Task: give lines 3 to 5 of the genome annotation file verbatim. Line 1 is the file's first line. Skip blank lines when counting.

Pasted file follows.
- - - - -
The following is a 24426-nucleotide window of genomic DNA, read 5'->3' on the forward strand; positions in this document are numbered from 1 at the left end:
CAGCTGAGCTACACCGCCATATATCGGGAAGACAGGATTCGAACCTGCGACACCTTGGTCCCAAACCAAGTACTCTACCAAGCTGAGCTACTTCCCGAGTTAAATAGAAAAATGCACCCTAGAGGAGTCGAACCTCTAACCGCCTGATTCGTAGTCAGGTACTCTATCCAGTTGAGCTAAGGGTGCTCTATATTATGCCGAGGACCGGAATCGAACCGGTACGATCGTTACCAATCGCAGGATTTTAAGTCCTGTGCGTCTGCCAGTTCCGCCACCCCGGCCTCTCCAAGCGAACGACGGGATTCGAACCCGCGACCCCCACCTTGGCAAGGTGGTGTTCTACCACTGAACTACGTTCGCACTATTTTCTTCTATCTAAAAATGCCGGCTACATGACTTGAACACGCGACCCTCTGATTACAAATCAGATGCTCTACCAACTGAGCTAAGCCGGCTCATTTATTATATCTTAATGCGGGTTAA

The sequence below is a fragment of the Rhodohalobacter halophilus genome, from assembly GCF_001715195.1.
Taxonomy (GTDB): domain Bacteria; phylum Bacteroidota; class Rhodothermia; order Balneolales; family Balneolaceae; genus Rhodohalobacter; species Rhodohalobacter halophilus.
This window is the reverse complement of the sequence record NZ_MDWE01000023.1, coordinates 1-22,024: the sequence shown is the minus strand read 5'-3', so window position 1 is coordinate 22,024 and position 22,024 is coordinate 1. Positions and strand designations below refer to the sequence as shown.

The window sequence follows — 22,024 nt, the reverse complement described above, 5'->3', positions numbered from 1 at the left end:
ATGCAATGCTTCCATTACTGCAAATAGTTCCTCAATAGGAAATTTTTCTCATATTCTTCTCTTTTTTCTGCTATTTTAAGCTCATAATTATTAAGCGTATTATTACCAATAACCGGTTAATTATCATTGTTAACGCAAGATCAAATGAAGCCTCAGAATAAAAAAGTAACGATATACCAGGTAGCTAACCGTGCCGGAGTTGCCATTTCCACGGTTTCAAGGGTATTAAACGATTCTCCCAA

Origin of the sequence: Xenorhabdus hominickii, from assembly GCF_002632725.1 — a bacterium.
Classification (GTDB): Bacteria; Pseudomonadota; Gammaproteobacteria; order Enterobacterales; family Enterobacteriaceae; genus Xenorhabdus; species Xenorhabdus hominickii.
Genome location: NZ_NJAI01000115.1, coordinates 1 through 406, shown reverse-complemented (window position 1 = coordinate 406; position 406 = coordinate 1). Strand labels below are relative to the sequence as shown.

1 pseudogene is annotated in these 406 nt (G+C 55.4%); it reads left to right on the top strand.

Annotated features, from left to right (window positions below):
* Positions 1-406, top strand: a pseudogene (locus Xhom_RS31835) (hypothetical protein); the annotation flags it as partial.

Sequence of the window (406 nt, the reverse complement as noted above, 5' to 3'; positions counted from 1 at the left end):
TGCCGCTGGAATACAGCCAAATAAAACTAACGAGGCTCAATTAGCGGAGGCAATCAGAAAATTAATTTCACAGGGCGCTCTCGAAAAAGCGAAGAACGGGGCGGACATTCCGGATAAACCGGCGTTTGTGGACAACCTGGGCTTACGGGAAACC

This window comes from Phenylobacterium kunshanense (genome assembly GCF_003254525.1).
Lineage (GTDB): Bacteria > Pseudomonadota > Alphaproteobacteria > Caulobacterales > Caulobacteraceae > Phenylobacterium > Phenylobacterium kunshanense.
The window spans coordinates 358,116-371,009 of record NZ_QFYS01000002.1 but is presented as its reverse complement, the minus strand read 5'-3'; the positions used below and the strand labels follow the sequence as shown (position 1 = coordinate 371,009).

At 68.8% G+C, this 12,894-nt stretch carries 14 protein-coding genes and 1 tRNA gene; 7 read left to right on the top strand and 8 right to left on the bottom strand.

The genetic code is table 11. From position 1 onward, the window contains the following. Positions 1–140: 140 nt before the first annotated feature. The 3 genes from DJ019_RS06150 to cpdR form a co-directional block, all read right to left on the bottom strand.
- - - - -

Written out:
The sequence below is a fragment of the Rhodohalobacter halophilus genome, from assembly GCF_001715195.1.
Taxonomy (GTDB): domain Bacteria; phylum Bacteroidota; class Rhodothermia; order Balneolales; family Balneolaceae; genus Rhodohalobacter; species Rhodohalobacter halophilus.
This window is the reverse complement of the sequence record NZ_MDWE01000023.1, coordinates 1-22,024: the sequence shown is the minus strand read 5'-3', so window position 1 is coordinate 22,024 and position 22,024 is coordinate 1. Positions and strand designations below refer to the sequence as shown.